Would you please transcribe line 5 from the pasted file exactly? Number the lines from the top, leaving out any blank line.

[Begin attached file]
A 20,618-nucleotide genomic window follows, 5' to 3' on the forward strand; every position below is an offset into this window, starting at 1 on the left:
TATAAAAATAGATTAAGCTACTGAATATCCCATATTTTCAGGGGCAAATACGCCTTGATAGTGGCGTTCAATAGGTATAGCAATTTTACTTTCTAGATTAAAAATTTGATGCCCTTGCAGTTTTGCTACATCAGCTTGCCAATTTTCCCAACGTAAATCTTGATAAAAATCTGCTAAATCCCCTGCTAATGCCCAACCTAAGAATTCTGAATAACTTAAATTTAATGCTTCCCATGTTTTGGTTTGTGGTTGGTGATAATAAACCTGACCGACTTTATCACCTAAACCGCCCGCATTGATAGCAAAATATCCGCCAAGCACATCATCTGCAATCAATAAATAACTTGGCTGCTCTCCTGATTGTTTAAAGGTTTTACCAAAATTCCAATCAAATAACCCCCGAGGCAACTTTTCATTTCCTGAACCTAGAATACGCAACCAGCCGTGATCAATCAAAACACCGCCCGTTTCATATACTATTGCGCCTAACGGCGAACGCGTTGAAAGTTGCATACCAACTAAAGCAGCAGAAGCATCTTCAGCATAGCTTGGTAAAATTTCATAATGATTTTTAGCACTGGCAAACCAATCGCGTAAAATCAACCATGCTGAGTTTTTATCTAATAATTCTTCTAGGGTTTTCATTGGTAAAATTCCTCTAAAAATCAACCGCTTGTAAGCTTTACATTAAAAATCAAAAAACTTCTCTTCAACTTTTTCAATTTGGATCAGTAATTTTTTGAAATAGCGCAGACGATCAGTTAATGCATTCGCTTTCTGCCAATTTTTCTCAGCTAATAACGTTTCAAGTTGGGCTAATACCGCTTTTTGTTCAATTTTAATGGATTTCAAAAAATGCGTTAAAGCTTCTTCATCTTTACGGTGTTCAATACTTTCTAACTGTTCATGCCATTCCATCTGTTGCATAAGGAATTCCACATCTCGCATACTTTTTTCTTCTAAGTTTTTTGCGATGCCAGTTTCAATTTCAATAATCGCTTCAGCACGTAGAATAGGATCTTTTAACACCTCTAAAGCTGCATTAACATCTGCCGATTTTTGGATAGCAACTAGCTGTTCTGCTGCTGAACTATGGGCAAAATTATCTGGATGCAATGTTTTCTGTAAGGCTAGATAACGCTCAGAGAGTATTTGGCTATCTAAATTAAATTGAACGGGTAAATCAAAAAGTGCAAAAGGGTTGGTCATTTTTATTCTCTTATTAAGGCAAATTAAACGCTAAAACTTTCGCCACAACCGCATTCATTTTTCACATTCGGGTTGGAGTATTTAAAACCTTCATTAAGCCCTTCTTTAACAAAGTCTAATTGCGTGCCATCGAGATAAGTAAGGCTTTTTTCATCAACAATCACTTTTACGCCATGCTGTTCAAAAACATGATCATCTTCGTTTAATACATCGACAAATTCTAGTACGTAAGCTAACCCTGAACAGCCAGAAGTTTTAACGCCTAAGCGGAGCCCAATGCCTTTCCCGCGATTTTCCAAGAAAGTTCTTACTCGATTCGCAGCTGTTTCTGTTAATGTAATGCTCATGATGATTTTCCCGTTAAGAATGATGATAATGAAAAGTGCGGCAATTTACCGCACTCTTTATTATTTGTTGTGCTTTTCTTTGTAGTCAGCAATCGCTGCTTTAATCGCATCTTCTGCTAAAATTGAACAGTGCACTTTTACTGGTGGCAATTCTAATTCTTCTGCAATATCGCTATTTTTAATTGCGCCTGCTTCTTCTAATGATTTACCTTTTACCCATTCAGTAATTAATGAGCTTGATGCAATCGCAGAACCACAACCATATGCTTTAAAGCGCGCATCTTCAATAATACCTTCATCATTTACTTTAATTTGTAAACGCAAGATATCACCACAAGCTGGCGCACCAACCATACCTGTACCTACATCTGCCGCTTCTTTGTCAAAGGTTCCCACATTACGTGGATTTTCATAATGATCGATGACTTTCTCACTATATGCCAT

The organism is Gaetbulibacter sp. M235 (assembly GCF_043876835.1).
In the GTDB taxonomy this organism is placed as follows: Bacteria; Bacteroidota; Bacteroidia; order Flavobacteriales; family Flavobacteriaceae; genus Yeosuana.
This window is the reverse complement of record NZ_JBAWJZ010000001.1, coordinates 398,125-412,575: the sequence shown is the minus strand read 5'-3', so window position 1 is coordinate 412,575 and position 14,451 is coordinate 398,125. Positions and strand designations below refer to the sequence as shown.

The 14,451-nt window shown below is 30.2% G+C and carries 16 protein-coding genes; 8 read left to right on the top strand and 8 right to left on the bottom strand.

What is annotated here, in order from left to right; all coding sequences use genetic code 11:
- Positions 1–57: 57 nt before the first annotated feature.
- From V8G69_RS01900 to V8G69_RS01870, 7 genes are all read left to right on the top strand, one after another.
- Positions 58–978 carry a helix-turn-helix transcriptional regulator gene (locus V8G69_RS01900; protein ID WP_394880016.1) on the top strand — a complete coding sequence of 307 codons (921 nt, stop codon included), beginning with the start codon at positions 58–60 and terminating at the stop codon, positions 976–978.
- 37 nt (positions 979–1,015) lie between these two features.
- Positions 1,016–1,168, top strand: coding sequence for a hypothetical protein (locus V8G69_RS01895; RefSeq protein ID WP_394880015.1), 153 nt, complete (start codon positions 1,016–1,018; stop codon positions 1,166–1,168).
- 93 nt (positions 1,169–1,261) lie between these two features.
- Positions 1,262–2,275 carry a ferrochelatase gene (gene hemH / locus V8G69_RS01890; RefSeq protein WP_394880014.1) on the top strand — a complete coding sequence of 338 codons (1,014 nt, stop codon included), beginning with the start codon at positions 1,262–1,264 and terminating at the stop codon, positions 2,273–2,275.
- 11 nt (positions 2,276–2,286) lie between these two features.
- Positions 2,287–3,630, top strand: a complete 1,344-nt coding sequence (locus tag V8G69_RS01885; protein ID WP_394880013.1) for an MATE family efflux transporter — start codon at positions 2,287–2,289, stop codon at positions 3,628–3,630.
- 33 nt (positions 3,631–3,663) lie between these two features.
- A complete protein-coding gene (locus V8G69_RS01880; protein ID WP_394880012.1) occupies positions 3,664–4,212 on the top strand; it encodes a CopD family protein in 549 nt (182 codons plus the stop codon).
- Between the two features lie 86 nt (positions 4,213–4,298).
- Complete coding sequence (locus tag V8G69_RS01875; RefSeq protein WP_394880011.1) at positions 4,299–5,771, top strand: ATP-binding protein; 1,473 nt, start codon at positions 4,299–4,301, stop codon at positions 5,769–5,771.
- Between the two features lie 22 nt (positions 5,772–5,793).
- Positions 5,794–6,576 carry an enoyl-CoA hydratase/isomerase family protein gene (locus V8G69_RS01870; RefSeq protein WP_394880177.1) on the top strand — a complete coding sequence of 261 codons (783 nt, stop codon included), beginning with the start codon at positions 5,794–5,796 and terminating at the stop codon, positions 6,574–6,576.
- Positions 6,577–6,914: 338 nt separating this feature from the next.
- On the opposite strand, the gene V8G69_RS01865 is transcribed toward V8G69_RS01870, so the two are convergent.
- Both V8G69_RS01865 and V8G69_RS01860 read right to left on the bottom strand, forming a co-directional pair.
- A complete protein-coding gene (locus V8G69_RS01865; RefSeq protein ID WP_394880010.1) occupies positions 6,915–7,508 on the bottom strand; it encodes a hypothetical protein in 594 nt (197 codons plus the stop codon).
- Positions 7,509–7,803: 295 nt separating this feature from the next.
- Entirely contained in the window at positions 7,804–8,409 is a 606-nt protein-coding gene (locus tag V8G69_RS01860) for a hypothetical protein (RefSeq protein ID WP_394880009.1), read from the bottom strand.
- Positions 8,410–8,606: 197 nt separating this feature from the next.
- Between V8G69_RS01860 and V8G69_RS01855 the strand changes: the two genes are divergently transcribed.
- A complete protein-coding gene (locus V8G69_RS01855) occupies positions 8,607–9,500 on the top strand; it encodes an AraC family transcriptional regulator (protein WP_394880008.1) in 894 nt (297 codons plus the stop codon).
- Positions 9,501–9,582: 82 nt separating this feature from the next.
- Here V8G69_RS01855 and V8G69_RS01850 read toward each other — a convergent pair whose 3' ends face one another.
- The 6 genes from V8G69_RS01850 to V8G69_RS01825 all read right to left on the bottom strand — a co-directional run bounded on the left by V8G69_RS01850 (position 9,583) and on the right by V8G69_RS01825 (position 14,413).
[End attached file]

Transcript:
This window is the reverse complement of record NZ_JBAWJZ010000001.1, coordinates 398,125-412,575: the sequence shown is the minus strand read 5'-3', so window position 1 is coordinate 412,575 and position 14,451 is coordinate 398,125. Positions and strand designations below refer to the sequence as shown.